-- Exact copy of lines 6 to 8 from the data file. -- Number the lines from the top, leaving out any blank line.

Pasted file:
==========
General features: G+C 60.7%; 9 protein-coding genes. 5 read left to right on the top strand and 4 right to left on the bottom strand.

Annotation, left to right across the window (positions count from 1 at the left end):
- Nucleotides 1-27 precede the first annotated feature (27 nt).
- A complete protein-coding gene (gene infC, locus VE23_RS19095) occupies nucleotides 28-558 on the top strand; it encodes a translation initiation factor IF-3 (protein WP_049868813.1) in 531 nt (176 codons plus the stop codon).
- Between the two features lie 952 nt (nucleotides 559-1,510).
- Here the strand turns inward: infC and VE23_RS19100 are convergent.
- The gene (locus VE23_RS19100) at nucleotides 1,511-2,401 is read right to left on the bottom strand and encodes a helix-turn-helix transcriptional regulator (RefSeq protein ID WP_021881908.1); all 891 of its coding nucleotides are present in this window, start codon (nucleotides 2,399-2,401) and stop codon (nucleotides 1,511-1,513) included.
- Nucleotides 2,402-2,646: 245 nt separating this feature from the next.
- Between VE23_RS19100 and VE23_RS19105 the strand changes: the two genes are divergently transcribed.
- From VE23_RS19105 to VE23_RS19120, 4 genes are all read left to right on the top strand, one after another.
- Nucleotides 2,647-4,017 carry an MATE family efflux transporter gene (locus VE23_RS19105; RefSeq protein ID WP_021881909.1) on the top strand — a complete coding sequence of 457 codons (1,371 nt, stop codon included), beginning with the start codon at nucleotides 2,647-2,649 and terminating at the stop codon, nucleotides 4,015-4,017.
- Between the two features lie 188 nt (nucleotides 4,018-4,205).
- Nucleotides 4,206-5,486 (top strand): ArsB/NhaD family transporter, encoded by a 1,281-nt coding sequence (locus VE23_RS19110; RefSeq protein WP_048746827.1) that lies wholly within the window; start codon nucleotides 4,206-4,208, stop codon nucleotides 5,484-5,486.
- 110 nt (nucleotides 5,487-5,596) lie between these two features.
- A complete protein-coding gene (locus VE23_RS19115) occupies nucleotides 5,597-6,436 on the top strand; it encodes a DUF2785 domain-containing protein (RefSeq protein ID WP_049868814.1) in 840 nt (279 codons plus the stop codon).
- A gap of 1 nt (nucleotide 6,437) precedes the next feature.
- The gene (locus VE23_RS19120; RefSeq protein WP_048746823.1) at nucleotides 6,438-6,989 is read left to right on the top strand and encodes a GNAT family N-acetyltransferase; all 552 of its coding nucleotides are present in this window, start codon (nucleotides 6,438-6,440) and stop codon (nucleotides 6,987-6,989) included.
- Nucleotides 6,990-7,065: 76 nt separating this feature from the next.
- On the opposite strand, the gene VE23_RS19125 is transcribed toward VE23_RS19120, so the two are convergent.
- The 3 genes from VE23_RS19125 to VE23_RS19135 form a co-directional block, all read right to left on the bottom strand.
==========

- Here the strand turns inward: infC and VE23_RS19100 are convergent.
- The gene (locus VE23_RS19100) at nucleotides 1,511-2,401 is read right to left on the bottom strand and encodes a helix-turn-helix transcriptional regulator (RefSeq protein ID WP_021881908.1); all 891 of its coding nucleotides are present in this window, start codon (nucleotides 2,399-2,401) and stop codon (nucleotides 1,511-1,513) included.
- Nucleotides 2,402-2,646: 245 nt separating this feature from the next.